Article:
I bought Become What You Are in an underground (like, literally underground) Boston record shop in 1993. As a freshman at Boston University, the first thing I learned about Massachusetts music was that Juliana Hatfield was…well, everything. Indie darling, coveted collaborator, star on the rise. Everyone had a crush on her; including me, though I hardly even knew what she looked like.
How could you not fall in love with the person who made that album? It was tough and smart, yet also fun and appealingly unassuming. I finally saw Juliana Hatfield live and in person 20 years later, when she came to The Current’s studios in 2013 with Minor Alps. Of all the musical celebrities I’ve brushed elbows with so far in this job—Wayne Coyne, Spoon, Kim Gordon, Mike Mills—nothing has given me such a rush as holding a door for Juliana Hatfield.
Though Hatfield is often mentioned in the company of her peers among the great women indie rockers of the 90s, her music never had the naked pathos of, for example, Hole; or the brutal attack of, say, Babes in Toyland, whose drummer Lori Barbero was in the audience at the Turf Club last night for a stop on the 21st anniversary tour for Become What You Are.
Hatfield’s songs are more elliptical: a Hatfield song often starts with a catchy guitar figure (whether pretty or pounding) and meanders through several lines of narrative delivered in Hatfield’s playful, melodic style before finally working up to an emotional apotheosis, with Hatfield singing a repeated word or phrase as the music squalls beneath her.
That makes the material well-suited for a low-key throwback set like Sunday night’s, which had Hatfield and her early-90s band (featuring Dean Fisher on bass and Todd Philips on drums) playing Become What You Are from front to back. (“Maybe on the west coast, we’ll play it in reverse order,” mused Hatfield.)
Ready to rock in a navy blue jumpsuit and always ready with a gently self-deprecating quip, Hatfield offhandedly showed that her classic-era songs still retain their charm—and that, beneath the surface charms, the music’s raw core is still there too, and it cuts as deep as it ever did.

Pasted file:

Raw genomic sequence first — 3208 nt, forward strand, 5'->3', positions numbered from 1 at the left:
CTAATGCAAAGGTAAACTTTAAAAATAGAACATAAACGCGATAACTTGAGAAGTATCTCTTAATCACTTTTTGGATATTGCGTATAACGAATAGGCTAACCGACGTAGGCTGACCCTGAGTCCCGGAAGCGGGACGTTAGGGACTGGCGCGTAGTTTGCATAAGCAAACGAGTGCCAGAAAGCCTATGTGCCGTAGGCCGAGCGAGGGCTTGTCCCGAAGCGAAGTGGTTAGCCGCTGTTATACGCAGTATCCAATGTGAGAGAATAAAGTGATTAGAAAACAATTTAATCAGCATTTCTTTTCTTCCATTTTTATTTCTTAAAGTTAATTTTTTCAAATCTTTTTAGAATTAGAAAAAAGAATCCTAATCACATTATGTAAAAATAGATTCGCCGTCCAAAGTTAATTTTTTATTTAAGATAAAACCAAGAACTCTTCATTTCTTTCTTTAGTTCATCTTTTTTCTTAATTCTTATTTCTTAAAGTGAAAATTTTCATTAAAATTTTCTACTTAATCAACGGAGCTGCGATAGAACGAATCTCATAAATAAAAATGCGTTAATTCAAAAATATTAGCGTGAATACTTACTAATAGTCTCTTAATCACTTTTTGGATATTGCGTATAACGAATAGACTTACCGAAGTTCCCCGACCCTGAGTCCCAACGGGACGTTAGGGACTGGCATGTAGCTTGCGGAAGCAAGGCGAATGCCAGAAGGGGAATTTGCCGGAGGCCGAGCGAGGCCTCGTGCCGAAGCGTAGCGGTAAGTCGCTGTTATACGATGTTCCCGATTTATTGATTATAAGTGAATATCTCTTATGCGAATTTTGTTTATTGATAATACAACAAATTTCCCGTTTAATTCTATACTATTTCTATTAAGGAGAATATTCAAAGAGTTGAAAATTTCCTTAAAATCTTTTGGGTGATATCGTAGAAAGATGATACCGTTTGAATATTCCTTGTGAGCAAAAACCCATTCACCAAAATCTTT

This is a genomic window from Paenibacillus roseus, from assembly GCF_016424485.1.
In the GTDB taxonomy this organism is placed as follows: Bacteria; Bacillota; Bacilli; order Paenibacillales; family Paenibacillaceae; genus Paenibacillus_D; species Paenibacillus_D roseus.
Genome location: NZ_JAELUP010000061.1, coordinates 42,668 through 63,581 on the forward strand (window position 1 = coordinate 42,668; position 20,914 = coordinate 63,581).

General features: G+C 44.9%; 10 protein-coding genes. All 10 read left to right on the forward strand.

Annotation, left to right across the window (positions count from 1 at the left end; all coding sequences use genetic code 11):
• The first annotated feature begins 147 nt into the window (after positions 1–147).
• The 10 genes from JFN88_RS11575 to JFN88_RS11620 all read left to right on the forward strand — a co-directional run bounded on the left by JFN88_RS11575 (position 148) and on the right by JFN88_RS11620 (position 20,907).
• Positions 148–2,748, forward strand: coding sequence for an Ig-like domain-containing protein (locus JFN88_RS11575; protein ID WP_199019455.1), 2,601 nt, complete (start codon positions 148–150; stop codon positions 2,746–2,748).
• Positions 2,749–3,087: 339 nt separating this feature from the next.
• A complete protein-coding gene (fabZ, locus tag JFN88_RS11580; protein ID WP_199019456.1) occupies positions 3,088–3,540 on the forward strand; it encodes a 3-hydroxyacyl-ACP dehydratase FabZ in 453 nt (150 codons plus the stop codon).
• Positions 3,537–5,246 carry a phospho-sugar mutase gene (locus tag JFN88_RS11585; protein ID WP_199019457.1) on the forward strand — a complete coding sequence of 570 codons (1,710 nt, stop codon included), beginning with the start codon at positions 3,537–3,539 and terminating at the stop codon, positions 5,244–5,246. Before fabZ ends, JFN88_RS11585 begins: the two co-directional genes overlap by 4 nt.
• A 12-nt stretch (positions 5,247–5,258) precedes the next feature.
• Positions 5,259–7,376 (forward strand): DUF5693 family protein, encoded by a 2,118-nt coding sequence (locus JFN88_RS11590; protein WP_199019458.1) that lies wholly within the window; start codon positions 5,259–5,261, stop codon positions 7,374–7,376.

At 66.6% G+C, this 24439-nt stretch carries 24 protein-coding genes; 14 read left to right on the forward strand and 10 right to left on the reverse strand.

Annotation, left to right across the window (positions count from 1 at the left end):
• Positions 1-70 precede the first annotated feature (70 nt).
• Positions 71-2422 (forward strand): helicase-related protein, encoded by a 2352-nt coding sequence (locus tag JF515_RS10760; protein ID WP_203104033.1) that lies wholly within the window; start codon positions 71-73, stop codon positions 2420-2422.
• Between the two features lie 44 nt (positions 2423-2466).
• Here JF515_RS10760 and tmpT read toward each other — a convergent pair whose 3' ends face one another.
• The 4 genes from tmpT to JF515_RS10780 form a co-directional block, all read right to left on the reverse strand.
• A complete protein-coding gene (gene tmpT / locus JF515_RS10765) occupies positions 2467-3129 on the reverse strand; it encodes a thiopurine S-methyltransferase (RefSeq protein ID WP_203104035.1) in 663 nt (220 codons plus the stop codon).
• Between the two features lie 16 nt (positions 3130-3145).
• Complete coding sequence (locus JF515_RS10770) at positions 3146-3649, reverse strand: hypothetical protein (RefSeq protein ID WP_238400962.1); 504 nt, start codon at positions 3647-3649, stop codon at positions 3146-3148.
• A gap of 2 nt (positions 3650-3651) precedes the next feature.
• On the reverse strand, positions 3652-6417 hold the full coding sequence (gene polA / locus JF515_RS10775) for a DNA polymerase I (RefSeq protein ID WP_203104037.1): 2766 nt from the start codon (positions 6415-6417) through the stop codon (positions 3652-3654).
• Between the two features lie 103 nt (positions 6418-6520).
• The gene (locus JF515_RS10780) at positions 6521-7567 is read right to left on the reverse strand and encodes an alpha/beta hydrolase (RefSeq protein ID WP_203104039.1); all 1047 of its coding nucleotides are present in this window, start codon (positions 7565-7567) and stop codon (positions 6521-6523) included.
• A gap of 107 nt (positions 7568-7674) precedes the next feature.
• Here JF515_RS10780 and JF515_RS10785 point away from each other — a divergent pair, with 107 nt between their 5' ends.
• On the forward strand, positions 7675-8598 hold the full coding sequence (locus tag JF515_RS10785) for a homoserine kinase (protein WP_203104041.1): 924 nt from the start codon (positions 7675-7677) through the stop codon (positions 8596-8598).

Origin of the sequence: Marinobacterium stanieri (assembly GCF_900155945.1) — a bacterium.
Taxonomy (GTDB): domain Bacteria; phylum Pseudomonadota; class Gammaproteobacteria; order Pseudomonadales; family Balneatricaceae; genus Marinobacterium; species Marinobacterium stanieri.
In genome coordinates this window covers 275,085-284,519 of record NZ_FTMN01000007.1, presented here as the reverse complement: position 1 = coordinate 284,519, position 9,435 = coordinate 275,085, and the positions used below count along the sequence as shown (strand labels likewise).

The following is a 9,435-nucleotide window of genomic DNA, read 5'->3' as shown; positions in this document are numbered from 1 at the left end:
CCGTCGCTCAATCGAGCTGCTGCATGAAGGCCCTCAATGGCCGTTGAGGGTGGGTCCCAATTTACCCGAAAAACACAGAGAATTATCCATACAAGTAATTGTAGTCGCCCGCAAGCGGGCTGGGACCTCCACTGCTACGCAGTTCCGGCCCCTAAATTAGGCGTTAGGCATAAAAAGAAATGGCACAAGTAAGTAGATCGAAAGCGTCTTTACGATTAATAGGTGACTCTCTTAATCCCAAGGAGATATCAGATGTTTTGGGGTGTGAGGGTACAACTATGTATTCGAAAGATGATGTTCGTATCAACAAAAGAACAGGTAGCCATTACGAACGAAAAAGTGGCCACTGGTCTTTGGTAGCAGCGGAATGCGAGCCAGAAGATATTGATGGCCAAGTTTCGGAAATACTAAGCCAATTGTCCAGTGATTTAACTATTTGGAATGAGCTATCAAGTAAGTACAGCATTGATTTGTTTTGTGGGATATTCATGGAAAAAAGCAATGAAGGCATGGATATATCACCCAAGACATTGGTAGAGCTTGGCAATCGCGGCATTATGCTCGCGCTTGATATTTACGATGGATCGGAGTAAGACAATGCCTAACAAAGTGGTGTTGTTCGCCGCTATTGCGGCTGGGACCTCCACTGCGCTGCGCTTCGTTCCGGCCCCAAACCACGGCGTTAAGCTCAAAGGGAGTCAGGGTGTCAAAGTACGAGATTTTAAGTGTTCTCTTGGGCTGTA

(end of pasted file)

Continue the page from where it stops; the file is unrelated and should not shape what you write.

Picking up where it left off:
Of course, it always helps to buoy the spirits on a nostalgia tour when you’ve just released a new album that’s as strong as anything you’ve ever done, which is the case with Hatfield’s oddly neglected new collection Whatever, My Love. Released just last month, the album is officially the follow-up to Become What You Are; it picks up right where that album left off, with songs that are both sweeter and, all in all, stronger.
We had to wait for new material on Sunday night, though, as Hatfield, Fisher, and Philips romped through Become like they’d just released it yesterday. The popular hits (“My Sister,” “Spin the Bottle”) sparkled, but the crowd—largely of the Reality Bites generation—clearly relished the chance to hear the album’s deep cuts like “A Dame with a Rod” and “President Garfield,” which ended with a righteously grungy guitar freakout that showcased Hatfield’s underrated instrumental chops.
A six-song encore spotlighted three songs from the new album (but not, oddly, the glorious single “If I Could”), sandwiched by material from Only Everything, the 1995 solo album that was Hatfield’s next release after Become What You Are. The real treat there was a raved-up “What a Life,” which opened the encore with wry fire. A second encore featured “Nirvana,” from Hatfield’s 1992 debut Hey Babe.
At one point, Hatfield asked whether anyone at the show hadn’t yet been born when Become What You Are was released. If anyone shouted out, I couldn’t hear it: further proof that the album’s still young, if not quite as young as it sounds.
Last night’s openers were Whatever Forever, a local quartet who share Hatfield’s taste for melodic guitar crunch—even if their rampaging songs hark back more to the 80s underground than Hatfield’s 90s heyday. “We got an e-mail, like, today asking if we wanted to open for Juliana Hatfield,” said the band’s Clara Salyer. “It was the best e-mail to get.”
Juliana Hatfield Three Set List
Supermodel (Become What You Are, 1993)
My Sister (Become What You Are, 1993)
This is the Sound (Become What You Are, 1993)
For the Birds (Become What You Are, 1993)
Mabel (Become What You Are, 1993)
A Dame with a Rod (Become What You Are, 1993)
Addicted (Become What You Are, 1993)
Feelin’ Massachusetts (Become What You Are, 1993)
Spin the Bottle (Become What You Are, 1993)
President Garfield (Become What You Are, 1993)
Little Pieces (Become What You Are, 1993)
I Got No Idols (Become What You Are, 1993)
What a Life (Only Everything, 1995)
Dumb Fun (Only Everything, 1995)
Wood (Whatever, My Love, 2015)
Push Pin (Whatever, My Love, 2015)
I’m Shy (Whatever, My Love, 2015)
Fleur De Lys (Only Everything, 1995)
Nirvana (Hey Babe, 1992)
The Juliana Hatfield Three
Writer Jay Gabler is a digital producer at The Current. Photographer Bridget Bennett is a student at the University of Minnesota—Twin Cities.